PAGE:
Reclaiming Our Way promoting the well-being of African American children & families

2Nov/120

Understanding the Middle School Moment

 

I wanted to share this video clip I came across yesterday, part of a Frontline episode focusing on our nation's high school dropout crisis. The clip describes a growing appreciation among researchers and educators that the path toward dropping out of high school begins years earlier - during middle school. As such, interventions should focus on supporting youth during these earlier developmental years as much as possible.

The clip features a researcher briefly describing the increasingly clearer picture of the circumstances that place children on the path to dropping out.

The data showed that if a 6th grade child in a high-poverty school attends school less than 80 percent of the time, or fails math or English, or receives an unsatisfactory behavior grade in a core course, that absent effective intervention, there is a 75 percent chance that they will drop out of high school.

It may seem far less than rocket science, but it’s something that, in fact, schools by and large have not paid attention to.

Schools have long collected statistics on absences, behavior, and of course, grades, but many educators don’t recognize the significance of those numbers. The principal of Middle School 244, Dolores Peterson, is one who did.

The clip then goes on to describe an effective intervention that has been developed and implemented within a Bronx middle school. The following are among the critical components of an effective intervention:

  • Understanding the various and complex underlying dynamics contributing to the challenging school experiences
  • Providing supports that respond to the specifically identified challenges and dynamics
  • Presence of an Adult Counterforce... someone who encourages and reassures the youth that things can and will work out, despite the current circumstances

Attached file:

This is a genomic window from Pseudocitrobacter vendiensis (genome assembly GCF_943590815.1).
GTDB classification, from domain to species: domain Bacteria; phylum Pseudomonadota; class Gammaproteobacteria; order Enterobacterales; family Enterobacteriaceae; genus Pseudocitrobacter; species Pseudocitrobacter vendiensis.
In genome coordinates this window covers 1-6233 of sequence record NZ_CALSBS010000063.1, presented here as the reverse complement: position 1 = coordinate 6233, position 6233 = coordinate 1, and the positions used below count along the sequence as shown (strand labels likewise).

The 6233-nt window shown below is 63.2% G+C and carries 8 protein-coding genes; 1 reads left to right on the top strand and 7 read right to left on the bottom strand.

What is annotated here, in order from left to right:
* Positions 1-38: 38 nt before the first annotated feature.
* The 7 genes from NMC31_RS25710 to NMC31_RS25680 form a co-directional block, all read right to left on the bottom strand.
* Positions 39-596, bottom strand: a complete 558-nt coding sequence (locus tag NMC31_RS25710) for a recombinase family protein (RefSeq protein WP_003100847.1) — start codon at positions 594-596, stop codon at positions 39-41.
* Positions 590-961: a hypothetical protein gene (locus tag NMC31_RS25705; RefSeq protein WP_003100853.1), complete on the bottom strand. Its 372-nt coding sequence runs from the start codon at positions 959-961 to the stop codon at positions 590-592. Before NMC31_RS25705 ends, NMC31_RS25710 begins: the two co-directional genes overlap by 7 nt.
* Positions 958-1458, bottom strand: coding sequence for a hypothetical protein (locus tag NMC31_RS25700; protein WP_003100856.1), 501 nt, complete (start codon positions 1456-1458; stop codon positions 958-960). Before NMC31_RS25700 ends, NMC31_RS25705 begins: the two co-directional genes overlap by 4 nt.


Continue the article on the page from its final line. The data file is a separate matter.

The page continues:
• Allocation and/or reallocation of school resources (staff and financial) to provide the supports children and youth need

While I find the clip very helpful in describing what is possible (as opposed to only describing what's not working), I also find that between the narration and the images the clip falls into a stereotypical pattern of describing and visually portraying poor and non-white children and families.

Take the following excerpt from the clip for example:

If in the middle grades, you develop habits of not coming to school regularly, of getting in trouble or failing your courses, you bring that with you to high school. And the schools aren’t designed to help them succeed.

While seemingly benign to most people, I would argue that the characteristics mentioned above actually misrepresent the challenges being faced by Omarina, the young girl featured in this clip (and so many young people I have interacted with as well). From what I can see in the clip, Omarina's experience appears to be characterized by the cumulative effect of a series of challenging life circumstances, and not so much the stereotypically described delinquency-associated characteristics mentioned by the speaker above.